Hey, gang! Hope those of you who celebrated turkey and togetherness last week did so in grand fashion. It's time to for another Insecure Writer's Support Group post (IWSG).
What is IWSG? Besides being a collection of awesome people, it's THE support network for writers. We offer each other encouragement and commiseration on the first Wednesday of each month. Click the pic below for more details and to learn how to join.
A cup of devilishly unusual tea in a strange café I'll never set foot in again…
Sometimes writing a story is all of those things to me. It's like a pair of expensive shoes so impractical I'll only be able to wear them once, with a specific shirt, and then put them back in the box forever. It's one night spent in the company of a beautiful stranger, no names or phone numbers exchanged.
I firmly believe writing CAN be a casual affair. Thing is, it took me a while to work up to being able to accept that.
See, I've been something of a serial monogamist when it comes to my writing. For the most part, I'm a Plain Jane, stick-in-the-mud, write-what-I-love kind of writer.
I like fantasy. The impossible excites me. Thinking about dark things that shouldn't exist frightens me--in a terribly good way. The story is a-rocking when fantastical things come a-knocking so to speak.
I like feisty characters who crack the quip-whip with reckless abandon. (Don't stand too close! She'll snap you!) Bold is usually the first--and main--ingredient in my protagonist soup.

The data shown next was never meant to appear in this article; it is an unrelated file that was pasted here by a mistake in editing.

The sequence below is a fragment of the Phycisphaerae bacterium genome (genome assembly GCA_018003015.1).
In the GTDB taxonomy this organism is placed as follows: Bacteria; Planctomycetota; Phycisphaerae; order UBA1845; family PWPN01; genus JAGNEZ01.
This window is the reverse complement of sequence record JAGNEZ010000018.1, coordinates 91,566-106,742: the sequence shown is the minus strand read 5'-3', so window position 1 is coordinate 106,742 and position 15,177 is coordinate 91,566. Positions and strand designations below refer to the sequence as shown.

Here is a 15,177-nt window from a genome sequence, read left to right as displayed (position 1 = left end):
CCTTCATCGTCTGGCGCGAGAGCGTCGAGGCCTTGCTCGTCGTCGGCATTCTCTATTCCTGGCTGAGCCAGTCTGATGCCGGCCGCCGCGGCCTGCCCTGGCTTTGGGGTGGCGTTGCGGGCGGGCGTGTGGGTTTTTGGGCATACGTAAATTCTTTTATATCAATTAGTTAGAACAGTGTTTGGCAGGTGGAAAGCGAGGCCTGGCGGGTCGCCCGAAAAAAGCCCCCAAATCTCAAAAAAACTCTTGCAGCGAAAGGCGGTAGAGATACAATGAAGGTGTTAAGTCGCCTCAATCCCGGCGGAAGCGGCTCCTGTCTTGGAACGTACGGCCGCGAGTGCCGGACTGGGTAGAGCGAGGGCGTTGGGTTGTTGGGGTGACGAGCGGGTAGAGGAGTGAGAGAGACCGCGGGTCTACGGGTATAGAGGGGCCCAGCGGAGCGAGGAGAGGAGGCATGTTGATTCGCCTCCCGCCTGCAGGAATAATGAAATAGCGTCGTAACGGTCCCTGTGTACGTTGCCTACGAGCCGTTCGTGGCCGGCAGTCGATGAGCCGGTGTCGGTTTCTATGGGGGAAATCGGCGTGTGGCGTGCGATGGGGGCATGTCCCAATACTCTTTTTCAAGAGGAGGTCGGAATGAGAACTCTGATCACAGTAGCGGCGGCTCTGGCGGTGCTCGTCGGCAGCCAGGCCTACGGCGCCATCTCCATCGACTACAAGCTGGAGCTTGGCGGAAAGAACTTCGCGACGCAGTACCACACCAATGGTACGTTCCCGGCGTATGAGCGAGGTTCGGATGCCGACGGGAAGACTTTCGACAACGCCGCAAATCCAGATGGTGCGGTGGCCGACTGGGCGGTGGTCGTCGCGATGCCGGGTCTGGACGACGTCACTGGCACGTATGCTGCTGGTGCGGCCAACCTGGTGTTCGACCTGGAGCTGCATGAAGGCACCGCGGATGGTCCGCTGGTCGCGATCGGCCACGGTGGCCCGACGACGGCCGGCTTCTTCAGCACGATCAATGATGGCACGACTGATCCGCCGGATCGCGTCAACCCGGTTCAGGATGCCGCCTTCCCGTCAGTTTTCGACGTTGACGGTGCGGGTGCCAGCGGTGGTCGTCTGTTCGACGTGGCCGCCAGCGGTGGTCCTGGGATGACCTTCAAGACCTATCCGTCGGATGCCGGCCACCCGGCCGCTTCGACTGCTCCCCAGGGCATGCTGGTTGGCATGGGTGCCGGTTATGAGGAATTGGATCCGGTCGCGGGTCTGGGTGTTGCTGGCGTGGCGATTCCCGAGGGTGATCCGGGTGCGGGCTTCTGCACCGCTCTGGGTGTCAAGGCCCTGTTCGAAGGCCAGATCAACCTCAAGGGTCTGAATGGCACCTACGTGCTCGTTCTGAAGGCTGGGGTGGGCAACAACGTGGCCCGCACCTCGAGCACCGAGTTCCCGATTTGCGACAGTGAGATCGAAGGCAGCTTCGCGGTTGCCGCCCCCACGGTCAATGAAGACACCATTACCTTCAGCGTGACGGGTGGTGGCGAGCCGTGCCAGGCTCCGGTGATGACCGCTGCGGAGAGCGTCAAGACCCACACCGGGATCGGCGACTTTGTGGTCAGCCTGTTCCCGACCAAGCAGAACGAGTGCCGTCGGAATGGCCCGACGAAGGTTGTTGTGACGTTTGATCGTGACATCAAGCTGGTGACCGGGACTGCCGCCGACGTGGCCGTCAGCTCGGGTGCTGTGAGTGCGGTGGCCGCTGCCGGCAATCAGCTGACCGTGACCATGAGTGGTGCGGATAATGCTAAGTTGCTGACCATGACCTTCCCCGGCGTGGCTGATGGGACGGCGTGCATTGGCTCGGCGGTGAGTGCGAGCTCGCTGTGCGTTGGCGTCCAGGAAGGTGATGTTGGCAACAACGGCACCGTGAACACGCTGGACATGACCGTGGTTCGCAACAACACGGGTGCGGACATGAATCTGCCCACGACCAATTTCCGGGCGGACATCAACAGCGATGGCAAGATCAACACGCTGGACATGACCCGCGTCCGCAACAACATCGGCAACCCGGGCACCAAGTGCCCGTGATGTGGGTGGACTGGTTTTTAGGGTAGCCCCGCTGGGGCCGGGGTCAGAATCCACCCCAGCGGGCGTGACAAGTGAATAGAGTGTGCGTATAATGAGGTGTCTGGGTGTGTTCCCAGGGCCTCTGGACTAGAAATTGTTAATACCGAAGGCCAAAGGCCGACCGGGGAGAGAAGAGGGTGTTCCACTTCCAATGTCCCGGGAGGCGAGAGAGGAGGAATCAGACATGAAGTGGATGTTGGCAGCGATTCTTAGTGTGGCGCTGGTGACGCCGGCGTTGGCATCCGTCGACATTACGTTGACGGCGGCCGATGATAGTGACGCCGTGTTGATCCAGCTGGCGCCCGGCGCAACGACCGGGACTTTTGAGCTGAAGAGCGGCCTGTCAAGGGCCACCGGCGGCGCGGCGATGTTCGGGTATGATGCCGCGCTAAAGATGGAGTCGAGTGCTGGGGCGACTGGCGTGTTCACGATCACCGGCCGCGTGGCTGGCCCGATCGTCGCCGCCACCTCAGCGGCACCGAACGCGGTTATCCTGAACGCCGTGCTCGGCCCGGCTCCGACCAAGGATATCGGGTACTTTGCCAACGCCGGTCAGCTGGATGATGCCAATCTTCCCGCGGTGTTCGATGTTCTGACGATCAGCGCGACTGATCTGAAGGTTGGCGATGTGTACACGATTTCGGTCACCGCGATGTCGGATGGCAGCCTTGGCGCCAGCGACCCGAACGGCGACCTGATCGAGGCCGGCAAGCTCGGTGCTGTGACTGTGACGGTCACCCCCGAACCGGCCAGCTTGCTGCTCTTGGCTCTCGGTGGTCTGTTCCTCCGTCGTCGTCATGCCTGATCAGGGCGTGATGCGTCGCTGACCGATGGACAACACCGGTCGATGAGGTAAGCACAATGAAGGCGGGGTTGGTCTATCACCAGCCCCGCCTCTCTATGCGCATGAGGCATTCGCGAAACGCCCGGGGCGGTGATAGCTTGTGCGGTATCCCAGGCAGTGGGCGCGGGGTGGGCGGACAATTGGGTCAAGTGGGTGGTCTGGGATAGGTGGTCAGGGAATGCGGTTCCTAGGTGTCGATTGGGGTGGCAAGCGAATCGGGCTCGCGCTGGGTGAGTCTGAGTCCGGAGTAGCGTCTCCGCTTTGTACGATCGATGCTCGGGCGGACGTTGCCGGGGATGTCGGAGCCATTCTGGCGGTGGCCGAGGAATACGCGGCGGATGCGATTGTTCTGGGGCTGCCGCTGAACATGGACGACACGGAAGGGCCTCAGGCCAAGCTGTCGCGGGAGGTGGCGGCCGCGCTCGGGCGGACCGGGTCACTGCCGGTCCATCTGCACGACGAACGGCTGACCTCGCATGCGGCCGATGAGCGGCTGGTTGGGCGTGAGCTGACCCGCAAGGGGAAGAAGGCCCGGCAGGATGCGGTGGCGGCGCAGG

So what happens when I start writing a contemporary story with a main character who is more contemplative than combative? A story where I can't toss in an explosion or fangs when things start to drag?
*breathes heavily into paper sack*
I get a little nervous. The itchy, twitchy shakes set in. If I'm being completely honest, it feels a little like I'm stepping out on my main gal. No, it goes deeper than that. At times it feels more like I'm betraying my very writing nature.
But it's damned fun! Like a kid playing dress up, I get to be something I'm not. I get to be a writer of "serious fiction" (well, not SO serious--War And Peace this is not). In that way it is fantasy I suppose.
Perhaps the most important aspect of playing in the shadows of my comfort zone is that it has forced me to grow as a writer. Nothing about writing this contemporary story has come easily for me. There's no writing from the cuff. It's a blissful struggle most days.
And like all meaningful workouts, it sometimes leaves me sore and questioning if I'm fit enough to pull it off. Then I'll re-read a few pages.
I'll see that I'm letting characters express themselves in ways I've never done before. A good scene will jump out, and I'll think, "I could never have done this in fantasy!"
I'll find a few nuggets of sparkling brilliance in a mine full of dark rocks. My confidence spikes (a little LOL) and I get back to digging, because I know I might just hit the mother load if I keep at it.
Will I consider myself a master of contemporary fiction when I'm done? Will anyone else? Not likely. But I will have had one heck of a good time doing it. Who knows, maybe I'll even try another one.
What about you? Have you written anything outside of your usual genre or category lately? How did it turn out? Would you do it again?